It happened again. A brutal attack on innocent people. Actually it has happened several times in just the past couple of weeks. I keep trying to find a way to emotionally respond to these horrific events without subsuming to fear. That is exactly what THEY want.
This time I was settled in with my three dearest friends from college in a mountain cabin for our semi-annual escape. If only we could escape completely. Without wi-fi, our computers or cable we came close, but those blasted smart phones let the world invade with the news.
To be honest, we acknowledged it happened, but we didn’t discuss it. I’m sure in their hearts, like mine, there was sadness and anger, but we needed to focus on each other right then. One of my friends had not been with us for about 12 years. We needed to live in that moment together.
I would love to hear how other people handle these events. My reaction is often to “circle the wagons” (if you happen to not know U.S. history that term comes from the wagon trains going West making a circle to contain the women, children, livestock, etc. and be in a defensible position against attack). I want to gather those close to me and know that they are ok. Evidently I am not the only one. In the past year I have noticed that people who have been important to me over the years, but for whatever reasons, have drifted away are suddenly showing back up. I have been looking for a couple of people that I lost touch with over the years as well.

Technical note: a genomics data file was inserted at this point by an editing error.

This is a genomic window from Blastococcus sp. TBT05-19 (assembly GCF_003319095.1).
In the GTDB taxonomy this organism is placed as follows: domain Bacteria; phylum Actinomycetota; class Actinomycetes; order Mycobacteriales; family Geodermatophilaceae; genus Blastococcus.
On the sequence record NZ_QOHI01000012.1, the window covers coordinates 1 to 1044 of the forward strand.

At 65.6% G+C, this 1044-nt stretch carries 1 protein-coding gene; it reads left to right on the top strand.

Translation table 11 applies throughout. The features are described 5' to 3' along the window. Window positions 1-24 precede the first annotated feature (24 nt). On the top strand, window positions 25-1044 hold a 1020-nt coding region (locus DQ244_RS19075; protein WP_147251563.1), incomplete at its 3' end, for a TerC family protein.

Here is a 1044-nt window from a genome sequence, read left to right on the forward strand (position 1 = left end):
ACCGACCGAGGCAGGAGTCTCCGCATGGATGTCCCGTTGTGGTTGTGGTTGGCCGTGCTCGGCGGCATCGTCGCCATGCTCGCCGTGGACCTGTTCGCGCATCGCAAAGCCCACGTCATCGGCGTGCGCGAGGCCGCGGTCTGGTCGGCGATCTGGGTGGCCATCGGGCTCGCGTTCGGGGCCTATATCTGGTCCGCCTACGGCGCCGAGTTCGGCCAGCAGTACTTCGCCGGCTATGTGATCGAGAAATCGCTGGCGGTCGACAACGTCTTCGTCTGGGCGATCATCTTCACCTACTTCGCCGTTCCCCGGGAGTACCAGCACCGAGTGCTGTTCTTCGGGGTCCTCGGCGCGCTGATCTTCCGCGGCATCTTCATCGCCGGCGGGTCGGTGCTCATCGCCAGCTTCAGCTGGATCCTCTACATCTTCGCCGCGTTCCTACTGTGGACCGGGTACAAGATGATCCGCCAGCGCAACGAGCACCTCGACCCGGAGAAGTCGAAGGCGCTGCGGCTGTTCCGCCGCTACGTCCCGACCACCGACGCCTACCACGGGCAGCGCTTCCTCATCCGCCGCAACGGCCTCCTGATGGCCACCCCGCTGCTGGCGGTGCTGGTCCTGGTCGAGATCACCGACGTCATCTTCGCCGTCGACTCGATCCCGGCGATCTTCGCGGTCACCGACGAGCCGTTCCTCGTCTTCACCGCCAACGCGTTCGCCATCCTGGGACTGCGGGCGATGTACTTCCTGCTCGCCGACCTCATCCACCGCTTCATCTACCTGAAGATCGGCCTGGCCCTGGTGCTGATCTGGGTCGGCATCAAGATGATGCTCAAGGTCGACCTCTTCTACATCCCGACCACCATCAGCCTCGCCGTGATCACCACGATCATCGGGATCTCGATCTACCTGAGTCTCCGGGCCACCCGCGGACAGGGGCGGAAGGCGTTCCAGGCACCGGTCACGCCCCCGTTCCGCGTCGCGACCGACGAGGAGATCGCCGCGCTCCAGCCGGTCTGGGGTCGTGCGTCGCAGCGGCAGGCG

The sense of having no control may be the most maddening part of this modern life. Maybe that is too selfish. When I put it in perspective, somewhere on this earth during every age in time, people have felt this way. This is not new. Barbarians have invaded, armies have attacked, religions have killed in the name of God or gods over all the centuries. This is our time and we must deal just like they had to.
Someone should have written a self-help, how-to book long ago.
I just wrote that sentence then had a “duh” moment. For those of us who are of the Jewish or Christian faith, we do have a self-help, how-to book. The Old Testament or Torah is full of battles, invasions and faith in brutal times. The New Testament has 365 “do not fear” passages. I will admit that is easier said than done. It does underscore the fact that fighting fear is a daily battle sometimes and has been for a very long time.
For now I will continue to cherish and love those around me, concentrate on the work that needs to be done, be thankful for the beauty of this earth, the everyday blessings and pray for safety, peace and comfort for those directly affected by the horrors of this world and the rest of us as well.
Next week is Thanksgiving here. I doubt there will be an actual post written, but I wish you a wonderful week. May it be peaceful and full of love and laughter. Pie. May you enjoy lots of pie as well!
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